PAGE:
defaulting on its debt -- it's never happened before. So just the simple fear of the unknown. The fact we are going to discuss defaulting while at the same time discuss paying zero percent on fed funds and/or creating more money in the form of QE3 or whatever form you want to make it in creates in the investment world a huge level of uncertainty."
ALBERTO BERNAL, HEAD OF EMERGING MARKETS FIXED INCOME RESEARCH, BULLTICK CAPITAL MARKETS, FLORIDA:
"As the Chinese say 'may we live in interesting times.'
"The news is not positive. The effects of the U.S. seeing a rating downgrade is significant on whatever administration is in power. This doesn't help the Republicans or the Democrats, this doesn't help anyone. So if I were to make a bet, this warning increasing the possibility of the U.S. reaching an agreement on August 2nd because it will place more pressure on politicians to get together and do something to make sure that the U.S. doesn't go into technical default.
"This doesn't take away the main issue that the U.S. needs to fix its fiscal accounts on a structural basis. The U.S. needs to follow a structural tax reform, it needs to increase the retirement age, it needs to change the rules of the game of entitlement, it needs to do very difficult things.
"But from the standpoint of the warning, it increases the possibility of a deal being reached.
"Because the headline is going to be very bad. Every single newspaper tomorrow will have on the front page the possibility of the U.S. losing its triple A rating."
JAY MUELLER, ECONOMIST & PORTFOLIO MANAGER, STRONG CAPITALMANAGEMENT INC, MENOMONEE FALLS, WIS.
"I'm a little bit surprised at the timing. I thought they would've waited a bit longer. They certainly gave everyone a heads up with their negative outlook a little while ago.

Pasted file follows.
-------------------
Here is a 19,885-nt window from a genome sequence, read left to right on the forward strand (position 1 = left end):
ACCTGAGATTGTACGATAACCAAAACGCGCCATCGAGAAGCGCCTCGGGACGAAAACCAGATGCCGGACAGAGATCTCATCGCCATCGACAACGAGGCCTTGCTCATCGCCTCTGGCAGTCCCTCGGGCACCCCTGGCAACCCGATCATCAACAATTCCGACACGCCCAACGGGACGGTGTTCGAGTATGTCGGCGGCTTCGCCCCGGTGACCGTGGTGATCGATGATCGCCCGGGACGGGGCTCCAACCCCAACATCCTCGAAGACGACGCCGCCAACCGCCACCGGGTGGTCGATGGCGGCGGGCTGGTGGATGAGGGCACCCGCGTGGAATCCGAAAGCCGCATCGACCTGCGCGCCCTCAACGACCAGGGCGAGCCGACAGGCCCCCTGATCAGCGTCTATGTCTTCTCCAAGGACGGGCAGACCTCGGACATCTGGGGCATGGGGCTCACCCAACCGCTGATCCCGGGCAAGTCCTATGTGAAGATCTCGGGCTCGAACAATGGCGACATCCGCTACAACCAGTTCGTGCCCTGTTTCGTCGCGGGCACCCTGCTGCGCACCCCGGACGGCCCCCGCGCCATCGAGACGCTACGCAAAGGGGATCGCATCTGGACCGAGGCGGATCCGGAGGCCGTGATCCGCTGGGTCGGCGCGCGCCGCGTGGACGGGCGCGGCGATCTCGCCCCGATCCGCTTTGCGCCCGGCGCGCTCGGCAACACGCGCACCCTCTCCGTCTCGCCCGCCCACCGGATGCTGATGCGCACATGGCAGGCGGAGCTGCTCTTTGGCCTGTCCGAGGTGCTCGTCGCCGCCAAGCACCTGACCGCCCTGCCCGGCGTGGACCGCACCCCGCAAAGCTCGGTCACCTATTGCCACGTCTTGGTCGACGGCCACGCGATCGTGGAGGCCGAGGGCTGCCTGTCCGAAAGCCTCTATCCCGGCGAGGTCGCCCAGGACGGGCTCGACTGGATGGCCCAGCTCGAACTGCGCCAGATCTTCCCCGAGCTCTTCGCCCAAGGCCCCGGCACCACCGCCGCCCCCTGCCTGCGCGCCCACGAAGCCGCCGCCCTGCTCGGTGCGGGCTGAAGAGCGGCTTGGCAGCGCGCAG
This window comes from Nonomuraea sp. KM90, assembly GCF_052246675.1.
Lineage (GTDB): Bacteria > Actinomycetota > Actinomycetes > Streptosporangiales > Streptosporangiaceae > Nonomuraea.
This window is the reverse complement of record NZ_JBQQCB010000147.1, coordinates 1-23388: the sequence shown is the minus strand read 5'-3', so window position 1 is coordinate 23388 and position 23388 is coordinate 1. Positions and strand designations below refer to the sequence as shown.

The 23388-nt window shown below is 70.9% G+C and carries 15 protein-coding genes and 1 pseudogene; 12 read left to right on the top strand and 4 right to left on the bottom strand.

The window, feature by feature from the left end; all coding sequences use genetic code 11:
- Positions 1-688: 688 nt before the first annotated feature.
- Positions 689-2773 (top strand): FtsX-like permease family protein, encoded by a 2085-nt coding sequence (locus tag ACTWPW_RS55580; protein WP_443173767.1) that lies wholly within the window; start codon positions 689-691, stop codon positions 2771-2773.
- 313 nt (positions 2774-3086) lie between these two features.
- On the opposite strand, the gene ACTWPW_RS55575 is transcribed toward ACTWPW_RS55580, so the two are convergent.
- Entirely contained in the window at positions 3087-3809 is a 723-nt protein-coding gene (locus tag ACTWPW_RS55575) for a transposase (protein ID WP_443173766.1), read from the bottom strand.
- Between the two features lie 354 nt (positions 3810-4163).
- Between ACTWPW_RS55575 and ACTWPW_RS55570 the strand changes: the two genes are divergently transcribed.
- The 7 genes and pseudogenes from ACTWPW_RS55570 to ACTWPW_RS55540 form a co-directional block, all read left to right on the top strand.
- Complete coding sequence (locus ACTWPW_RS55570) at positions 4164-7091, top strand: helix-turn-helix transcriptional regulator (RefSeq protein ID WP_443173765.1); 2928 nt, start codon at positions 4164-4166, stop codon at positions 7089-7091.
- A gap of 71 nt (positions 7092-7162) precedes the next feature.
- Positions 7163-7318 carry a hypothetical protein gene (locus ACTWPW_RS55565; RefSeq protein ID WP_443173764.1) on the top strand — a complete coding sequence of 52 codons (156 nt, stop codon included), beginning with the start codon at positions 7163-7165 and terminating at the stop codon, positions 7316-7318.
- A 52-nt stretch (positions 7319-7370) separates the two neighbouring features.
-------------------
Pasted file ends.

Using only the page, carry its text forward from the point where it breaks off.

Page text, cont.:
"They've made little to no progress on resolving the issues. In a sense this is not new news. It's a recognition of an existing reality. This is a very long and slow moving train wreck that's been going on for many years, if not decades.
"The rating agency is stating a reality. It's not a surprise to anyone who looked at the numbers."
DAVID SEMMENS, U.S. ECONOMIST, STANDARD CHARTERED, NEW YORK:
"Moody's still sees a very low chance of default, but now sees this as no longer minimal. The rising possibility that the debt limit is not lifted is driving this concern. This will continue to place pressure on the negotiations going on in Washington daily. There is still no clear consensus. Furthermore, we would look for a convincing rather than a piecemeal solution, otherwise this will be a very temporary solution and we will be reliving this discussion sooner rather than later."
PAUL SCHATZ, PRESIDENT AND CHIEF INVESTMENT OFFICER, HERITAGE CAPITAL, WOODBRIDGE, CONNECTICUT:
"The rating agencies were so slow to respond to anything in 2007 and 2008 that now they're overly quick to respond. I don't think this is a big deal and I don't think it will move the needle for long. This will be a short-term issue, no more than half a day. The way people are reacting to the debt ceiling issue you'd think we were in the middle of a tailspin. But the market is very resilient now, and it's taking all this in stride. There's no chance of a default. This is just a tiny hiccup."
BRIAN DOLAN, CHIEF STRATEGIST, FOREX.COM, BEDMINSTER, NEW JERSEY:
"In the short-term, the dollar definitely has its problems. This ratings news sent the dollar tumbling. This is really not good. Moody's might be doing this based on the politics as much as the threat of default, because the politics have become so problematic. This game of chicken the two sides are playing goes on, the cars get closer together but nobody seems willing to swerve. Between this and (Ben) Bernanke talking about QE3, the dollar could be entering a new downward phase."
WARD MCCARTHY, CHIEF FINANCIAL ECONOMIST, JEFFERIES & CO., NEW YORK:
"They've been threatening this for a while and they're just increasing the drumbeat. It's time for our elected officials to do what they were elected to do. This was a warning shot across the bow.
"It means 'deer in the headlights' for the Treasury market. People don't know what to do, especially in this market, where safety is a top concern. If you can't hide in Treasuries, you don't know where to hide. It's just adding to uncertainty."
MARKET REACTION: STOCKS: U.S. stock index futures fell BONDS: U.S. bond prices fell and yields rose FOREX: The dollar fell against the euro and yen